According to FEMA, electrical fires end the lives of roughly 280 Americans each year, while injuring 1,000 more. The causes of these fires range from easy preventable extension cord problems to serious issues such as bad wiring in your living space. When installing and using our ceiling fans, floor fans and lighting fixtures we ask you to consider using these precautions.
NashuaPatch.com recently reported a fire that started in an apartment building because of a malfunctioning overheated bathroom ceiling fan. The Watertown Patch more recently reported a two-alarm blaze in a home that was caused by faulty wiring in a ceiling fan. Thankfully no one was hurt, but the fires caused hundreds of thousands of dollars worth of damage to the buildings and displaced two families.
Electrical Fire Safety Interview with a Fireman
Quick General Tips from the video
- Develop a plan with your children so they know what to do in case of a fire.
Change your batteries in your smoke detectors twice a year. A way to remember this is check it when the time changes in the spring and fall.
- If you smell something in your house that might be a fire don't hesitate to call 911.
- You can call your local fire department and ask them come do a fire safety check on your home.
- Never play with matches.
10 Electrical Fire Prevention Safety Steps for Adults
Read below to learn more about the causes of electrical fires and see ways to prevent them. By following these solutions you can help stop a devastating electrical fire from lighting in your home.
Beginner Steps for Electrical Fire Safety
1. Ceiling Fan Fire
Cause: Leaving an unsupervised ceiling fan running. Dirty ceiling fan vents that heat up and ignite.
Solution: Turn ceiling fans off when you leave the room. Never leave them on continuously or unsupervised. Also clean vents on fan regularly to keep flammable buildup from happening.
2. Lighting Fixture Fire
Cause: Using light bulbs with a higher wattage than the fixture can hold causing it to burn.
Solution: Read the light bulb wattage recommendation for all light fixtures. Never used higher light bulb wattages than the recommended amount. This will prevent fires and keep you from burning out your fixture.
3. Appliance Fire
Cause: Shoddily built appliances that don’t follow safety regulations.
Solution: Only use appliances approved by recommended testing labs, such as ETL, FM or UL (this specifically pertains to our lighting fixtures and ceiling fans).
4. Electrical Socket Fire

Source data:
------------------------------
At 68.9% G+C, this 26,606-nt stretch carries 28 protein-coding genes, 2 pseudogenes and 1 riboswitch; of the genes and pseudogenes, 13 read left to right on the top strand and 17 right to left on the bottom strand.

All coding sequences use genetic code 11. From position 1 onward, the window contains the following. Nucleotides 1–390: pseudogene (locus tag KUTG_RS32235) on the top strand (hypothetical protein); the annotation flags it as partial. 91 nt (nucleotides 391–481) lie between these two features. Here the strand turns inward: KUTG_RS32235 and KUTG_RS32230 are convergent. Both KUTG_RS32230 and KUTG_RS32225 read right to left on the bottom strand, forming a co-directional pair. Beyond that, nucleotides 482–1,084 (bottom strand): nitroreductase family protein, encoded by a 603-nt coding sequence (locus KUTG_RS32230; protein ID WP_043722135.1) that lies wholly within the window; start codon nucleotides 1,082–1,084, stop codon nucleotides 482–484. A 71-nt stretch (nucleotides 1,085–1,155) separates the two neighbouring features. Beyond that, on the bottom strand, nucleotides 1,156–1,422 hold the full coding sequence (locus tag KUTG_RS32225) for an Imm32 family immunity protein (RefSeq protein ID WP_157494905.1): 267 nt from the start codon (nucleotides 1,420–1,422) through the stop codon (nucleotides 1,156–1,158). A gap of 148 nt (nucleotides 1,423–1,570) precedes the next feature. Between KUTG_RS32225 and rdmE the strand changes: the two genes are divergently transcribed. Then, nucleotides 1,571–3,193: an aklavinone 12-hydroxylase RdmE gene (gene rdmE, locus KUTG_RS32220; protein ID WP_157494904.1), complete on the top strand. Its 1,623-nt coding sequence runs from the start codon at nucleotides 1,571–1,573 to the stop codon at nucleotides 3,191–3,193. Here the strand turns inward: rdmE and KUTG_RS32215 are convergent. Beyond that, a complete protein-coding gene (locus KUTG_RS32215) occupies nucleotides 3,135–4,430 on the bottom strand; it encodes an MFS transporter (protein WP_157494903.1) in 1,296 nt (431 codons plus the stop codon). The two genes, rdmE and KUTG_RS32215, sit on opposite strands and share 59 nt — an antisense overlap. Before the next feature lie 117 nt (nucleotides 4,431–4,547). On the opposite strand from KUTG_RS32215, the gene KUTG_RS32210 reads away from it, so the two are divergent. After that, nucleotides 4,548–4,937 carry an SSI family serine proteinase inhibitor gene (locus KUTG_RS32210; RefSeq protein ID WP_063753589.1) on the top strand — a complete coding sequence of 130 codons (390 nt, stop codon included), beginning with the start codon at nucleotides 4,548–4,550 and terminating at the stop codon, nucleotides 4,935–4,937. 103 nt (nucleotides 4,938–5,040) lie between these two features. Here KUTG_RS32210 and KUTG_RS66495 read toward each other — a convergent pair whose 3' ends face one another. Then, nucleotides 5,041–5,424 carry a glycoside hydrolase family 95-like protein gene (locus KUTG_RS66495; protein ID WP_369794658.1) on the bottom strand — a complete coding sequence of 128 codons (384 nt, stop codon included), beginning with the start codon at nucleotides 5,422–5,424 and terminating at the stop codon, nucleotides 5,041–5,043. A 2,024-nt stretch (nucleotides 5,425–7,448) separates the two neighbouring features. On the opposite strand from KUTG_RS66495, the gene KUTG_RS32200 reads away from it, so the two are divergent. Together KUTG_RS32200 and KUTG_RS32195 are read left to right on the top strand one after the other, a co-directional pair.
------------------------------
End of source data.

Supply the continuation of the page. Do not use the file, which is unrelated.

Cause: Plugs slipping out of socket, or extension cord causing sparks in flammable areas. Plugging large appliances like a washer and drying into an extension cord.
Solution: Always make sure your wiring is plugged in properly and securely. Plug large appliances directly into an outlet instead of using an extension cord to keep from overloading cord.
Intermediate Tips for Preventing Electrical Fires
5. Flammable Object Fire
Cause: Placing lamps too close to fabric or paper. Placing space heaters too close to flammable objects like curtains, carpet or papers.
Solution: Avoid placing lamps, exposed light bulbs, pendant lights or space heaters too close to flammable items, including curtains, stoves (the grease can catch on fire), papers, rugs, bedding or furniture.
6. Overloaded Outlet Fire
Cause: Overloading outlets, circuits and extension cords by trying to plug too many things into one area.
Solution: Never use multiple extension cords in one outlet. Try to even out the energy usage across multiple plugs and areas of your home. Overloading an outlet is very dangerous.
7. Cord Damage in High Traffic Locations
Cause: Running cords under rugs in high traffic areas or through doors that pinch the wires exposing them.
Solution: Keep cords out of high traffic areas and never run through a door or under a rug that could damage or expose the wiring over time. Always secure cords in place with duct tape.
Advanced Fire Safety Prevention Tips
8. Poorly Installed Live Wires
Cause: Loose/poorly installed live wires that are not properly capped or secured.
Solution: When installing your new ceiling fan, lighting fixture or outdoor wall lighting make sure all wires are properly capped and secured before turning the breaker back on. Do not leave any wires loose, even if they will not be live.
To properly cap a wire
a. Remove about half of an inch of the plastic insulation from the wire
b. Twist the wires together
c. Place the wireds into the nut and turn until tight
d. Tape the wire and nut together to secure
9. Broken or Frayed Wire Fire
Cause: Continuing to use any appliances with broken, frayed or exposed wiring. Using previously broken or breaking a three prong plug to fit a two prong outlet.
Solution: Replace appliances with broken, exposed or frayed wires or broken plug prongs immediately. Do not try to fix these on your own.
10. Circut Overload
Cause: Outdated wiring within your home causes circuits to overload and blow.
Solution: Have an electrician come out at least once every 10 years to inspect your home’s wiring and make sure it’s capable of handling all the different appliances that will be entering your home over the years.
In Case of a Fire
1. Call 911 immediately. If the fire is contained to one area such as a waste basket use a Class C fire extinguisher to put it out, only after you’ve shouted to alert others in the house of the fire and have called 911. Fire extinguishers can be forceful so stand a few feet from the fire when you use it.
- If the fire has begun to spread or is behind a wall, exit the house immediately at the safest point. Get on the floor and cover your mouth if the smoke is heavy.